"We originally saw a news article and were a little nervous. When we made contact with my parents, they said there was a small fire. When I saw the photo on Twitter, I said, 'That was a little more than a small fire.' It's really fortunate the crew was able to get fire under control and things of that nature," said Pletscher, of Reading, Pa.
Pletscher's parents, also from Reading, and his wife's aunt and uncle are staying on the ship tonight while it is in Freeport. Once the cruise ship landed, they decided to make the most of the interruption to do some shopping on land.
Pletscher said his parents, with whom he traveled to Bermuda last summer, had a "sense of panic" and were "obviously nervous," but the ship's crew managed the situation. The passengers followed what they learned during the drill and put on lifejackets. The lifeboats were lowered just in case.
"When the alarm first went off, there as an 'uh-oh' moment," Pletscher said. "But they couldn't say enough about how organized and professional both the captain and crew were. They kept everyone calm and were extremely transparent on with the whole situation."
Grandeur had just begun to sail earlier this month out of the Port of Baltimore after $48 million in upgrades. Its new amenities include a 220-square foot poolside movie screen. It is Royal Caribbean's second-smallest class of ship at 74,000 tons.
Grandeur of the Seas was en route to CocoCay, Bahamas, as part of a seven-night trip that left Baltimore on May 24. It arrived in Freeport, Bahamas, "for further evaluation" at 10:15 a.m. ET today, the company tweeted, and will dock overnight there.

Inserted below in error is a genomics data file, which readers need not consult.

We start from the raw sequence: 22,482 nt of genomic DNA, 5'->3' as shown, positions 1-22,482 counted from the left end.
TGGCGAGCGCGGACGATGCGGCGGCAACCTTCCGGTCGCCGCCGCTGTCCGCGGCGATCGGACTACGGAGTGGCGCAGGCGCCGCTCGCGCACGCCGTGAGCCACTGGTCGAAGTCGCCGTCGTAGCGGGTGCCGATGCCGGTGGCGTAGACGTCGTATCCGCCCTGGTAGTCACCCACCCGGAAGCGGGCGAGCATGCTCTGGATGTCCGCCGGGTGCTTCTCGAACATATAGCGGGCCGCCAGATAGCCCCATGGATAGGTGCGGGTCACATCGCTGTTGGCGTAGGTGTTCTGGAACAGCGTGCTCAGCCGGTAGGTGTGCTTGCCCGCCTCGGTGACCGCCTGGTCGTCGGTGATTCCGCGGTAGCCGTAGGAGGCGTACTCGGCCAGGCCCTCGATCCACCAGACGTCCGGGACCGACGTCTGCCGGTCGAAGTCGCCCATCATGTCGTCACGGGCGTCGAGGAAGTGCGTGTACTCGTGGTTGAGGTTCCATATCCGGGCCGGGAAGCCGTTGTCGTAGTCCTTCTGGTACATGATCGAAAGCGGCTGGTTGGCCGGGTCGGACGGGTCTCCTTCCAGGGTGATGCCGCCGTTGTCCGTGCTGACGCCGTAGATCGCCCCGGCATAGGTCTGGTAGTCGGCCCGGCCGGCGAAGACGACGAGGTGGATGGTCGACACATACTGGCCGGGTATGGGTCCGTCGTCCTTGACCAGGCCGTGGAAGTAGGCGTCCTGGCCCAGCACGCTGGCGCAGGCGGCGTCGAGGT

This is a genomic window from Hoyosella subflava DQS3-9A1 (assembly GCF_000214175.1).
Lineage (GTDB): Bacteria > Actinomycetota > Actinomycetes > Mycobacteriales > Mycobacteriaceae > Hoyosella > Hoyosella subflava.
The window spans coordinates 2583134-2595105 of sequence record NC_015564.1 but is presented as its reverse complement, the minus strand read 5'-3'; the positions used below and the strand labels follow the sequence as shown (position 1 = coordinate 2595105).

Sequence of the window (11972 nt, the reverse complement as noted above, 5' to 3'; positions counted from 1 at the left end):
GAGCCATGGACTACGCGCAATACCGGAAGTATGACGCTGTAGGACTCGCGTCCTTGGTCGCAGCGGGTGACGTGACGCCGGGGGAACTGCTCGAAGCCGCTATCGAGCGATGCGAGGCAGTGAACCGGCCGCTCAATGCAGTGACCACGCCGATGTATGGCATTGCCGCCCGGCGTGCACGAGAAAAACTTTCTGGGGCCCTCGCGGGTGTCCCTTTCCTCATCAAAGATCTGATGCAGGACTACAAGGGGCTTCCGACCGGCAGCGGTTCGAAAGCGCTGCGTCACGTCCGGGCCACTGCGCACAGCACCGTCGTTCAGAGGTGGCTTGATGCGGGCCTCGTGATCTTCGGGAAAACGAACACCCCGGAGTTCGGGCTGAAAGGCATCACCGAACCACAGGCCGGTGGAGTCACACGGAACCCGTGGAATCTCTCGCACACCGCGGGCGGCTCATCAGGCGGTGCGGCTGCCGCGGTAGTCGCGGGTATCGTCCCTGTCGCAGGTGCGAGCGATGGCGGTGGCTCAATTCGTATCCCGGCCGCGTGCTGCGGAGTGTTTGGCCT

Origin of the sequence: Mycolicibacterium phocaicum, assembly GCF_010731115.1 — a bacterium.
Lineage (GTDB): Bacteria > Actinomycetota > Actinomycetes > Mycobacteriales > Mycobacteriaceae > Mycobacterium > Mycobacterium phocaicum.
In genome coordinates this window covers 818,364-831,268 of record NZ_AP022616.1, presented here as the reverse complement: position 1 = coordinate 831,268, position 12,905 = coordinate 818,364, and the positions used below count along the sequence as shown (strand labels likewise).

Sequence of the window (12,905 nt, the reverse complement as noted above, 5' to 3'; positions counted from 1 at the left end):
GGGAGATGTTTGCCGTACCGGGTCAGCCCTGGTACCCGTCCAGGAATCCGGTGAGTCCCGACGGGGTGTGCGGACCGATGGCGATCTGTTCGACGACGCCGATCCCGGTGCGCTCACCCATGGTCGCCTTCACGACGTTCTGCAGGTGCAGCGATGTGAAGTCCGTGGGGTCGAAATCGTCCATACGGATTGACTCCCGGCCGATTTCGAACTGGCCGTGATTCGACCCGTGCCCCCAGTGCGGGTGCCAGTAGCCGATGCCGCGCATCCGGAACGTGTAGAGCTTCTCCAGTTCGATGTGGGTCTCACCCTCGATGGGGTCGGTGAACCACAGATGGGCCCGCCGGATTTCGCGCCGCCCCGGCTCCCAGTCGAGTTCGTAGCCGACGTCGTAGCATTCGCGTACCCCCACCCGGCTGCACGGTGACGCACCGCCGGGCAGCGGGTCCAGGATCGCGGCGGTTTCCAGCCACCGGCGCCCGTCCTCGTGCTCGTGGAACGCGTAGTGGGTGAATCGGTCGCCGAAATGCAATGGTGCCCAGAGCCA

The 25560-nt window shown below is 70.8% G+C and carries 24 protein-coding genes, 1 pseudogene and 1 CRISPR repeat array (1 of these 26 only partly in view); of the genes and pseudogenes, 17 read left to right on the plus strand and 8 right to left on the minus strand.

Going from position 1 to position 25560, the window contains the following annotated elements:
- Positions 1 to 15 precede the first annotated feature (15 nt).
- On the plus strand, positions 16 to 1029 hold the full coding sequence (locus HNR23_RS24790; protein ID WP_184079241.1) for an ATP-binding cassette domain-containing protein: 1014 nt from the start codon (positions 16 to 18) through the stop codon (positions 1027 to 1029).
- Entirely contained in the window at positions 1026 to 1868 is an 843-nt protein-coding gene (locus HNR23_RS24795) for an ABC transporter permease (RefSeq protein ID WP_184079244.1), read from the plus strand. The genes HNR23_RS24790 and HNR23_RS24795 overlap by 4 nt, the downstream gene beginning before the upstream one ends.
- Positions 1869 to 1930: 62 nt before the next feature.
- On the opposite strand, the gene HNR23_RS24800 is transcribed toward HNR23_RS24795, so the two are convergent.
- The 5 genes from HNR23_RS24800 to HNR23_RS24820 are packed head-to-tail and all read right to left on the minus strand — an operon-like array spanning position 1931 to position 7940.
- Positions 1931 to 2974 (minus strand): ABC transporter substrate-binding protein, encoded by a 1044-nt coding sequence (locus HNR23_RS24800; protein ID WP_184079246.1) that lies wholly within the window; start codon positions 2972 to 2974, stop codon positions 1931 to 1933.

"Some guests are staying onboard, while others have chosen to spend the day on shore," the company said.
The itinerary included port calls to Port Canaveral, Fla.; CocoCay and Nassau, Bahamas.
Just last week, the Cruise Lines International Association introduced a cruise passenger bill of rights, stating when cruise lines will issue full or partial refunds for canceled or interrupted voyages, which many companies already offer.
Read more: Cruise Passenger Bill of Rights Introduced
In April, Royal Caribbean Cruises Ltd. reported first quarter profit of $76.2 million, up from $47 million in the same quarter last year. Revenue increased 4.2 percent to $1.91 billion. The line has 21 ships and brands including Celebrity, Azamara, Pullmantur and CDF Croisières de France.
Catherine Banks of Legacy Travel said initial reports seem to indicate the ship is functioning normally.
"If this had happened by itself and not in the shadow of everything that's happened, it wouldn't be on anybody's radar," Banks said referring to recent cruise industry troubles.
Entering peak travel season, the cruise industry is especially sensitive to negative publicity, though RCI has not reported any major problems.
Carnival, the largest cruise operator, which has also had the most ship malfunctions, had recently lowered its earnings outlook based on cancellations. And with much of a cruise company's revenue collected from on-board expenses, fewer people on board will crunch their bottom line.
"Carnival will do whatever they have to do. They will not sail with empty cabins," Banks said.